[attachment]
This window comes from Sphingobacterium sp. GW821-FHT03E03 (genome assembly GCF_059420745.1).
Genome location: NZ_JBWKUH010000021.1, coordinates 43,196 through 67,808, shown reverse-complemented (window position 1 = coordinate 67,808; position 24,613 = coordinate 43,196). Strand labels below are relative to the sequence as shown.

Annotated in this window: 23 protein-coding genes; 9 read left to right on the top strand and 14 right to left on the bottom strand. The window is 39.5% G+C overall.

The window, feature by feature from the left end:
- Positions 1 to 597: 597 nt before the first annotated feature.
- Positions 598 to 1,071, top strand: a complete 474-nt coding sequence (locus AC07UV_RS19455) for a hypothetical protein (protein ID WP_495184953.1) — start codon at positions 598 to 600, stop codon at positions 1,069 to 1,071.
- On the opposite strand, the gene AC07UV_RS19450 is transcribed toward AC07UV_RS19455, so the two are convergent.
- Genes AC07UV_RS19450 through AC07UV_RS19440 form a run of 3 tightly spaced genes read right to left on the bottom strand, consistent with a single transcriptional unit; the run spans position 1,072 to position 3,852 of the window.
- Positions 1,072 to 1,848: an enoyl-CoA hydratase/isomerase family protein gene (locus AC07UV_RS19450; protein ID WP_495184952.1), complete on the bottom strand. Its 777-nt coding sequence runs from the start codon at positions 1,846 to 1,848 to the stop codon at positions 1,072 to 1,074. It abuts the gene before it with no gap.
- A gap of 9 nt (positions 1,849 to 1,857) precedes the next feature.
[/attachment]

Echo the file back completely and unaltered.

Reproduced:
This window comes from Sphingobacterium sp. GW821-FHT03E03 (genome assembly GCF_059420745.1).
Genome location: NZ_JBWKUH010000021.1, coordinates 43,196 through 67,808, shown reverse-complemented (window position 1 = coordinate 67,808; position 24,613 = coordinate 43,196). Strand labels below are relative to the sequence as shown.

Annotated in this window: 23 protein-coding genes; 9 read left to right on the top strand and 14 right to left on the bottom strand. The window is 39.5% G+C overall.

The window, feature by feature from the left end:
- Positions 1 to 597: 597 nt before the first annotated feature.
- Positions 598 to 1,071, top strand: a complete 474-nt coding sequence (locus AC07UV_RS19455) for a hypothetical protein (protein ID WP_495184953.1) — start codon at positions 598 to 600, stop codon at positions 1,069 to 1,071.
- On the opposite strand, the gene AC07UV_RS19450 is transcribed toward AC07UV_RS19455, so the two are convergent.
- Genes AC07UV_RS19450 through AC07UV_RS19440 form a run of 3 tightly spaced genes read right to left on the bottom strand, consistent with a single transcriptional unit; the run spans position 1,072 to position 3,852 of the window.
- Positions 1,072 to 1,848: an enoyl-CoA hydratase/isomerase family protein gene (locus AC07UV_RS19450; protein ID WP_495184952.1), complete on the bottom strand. Its 777-nt coding sequence runs from the start codon at positions 1,846 to 1,848 to the stop codon at positions 1,072 to 1,074. It abuts the gene before it with no gap.
- A gap of 9 nt (positions 1,849 to 1,857) precedes the next feature.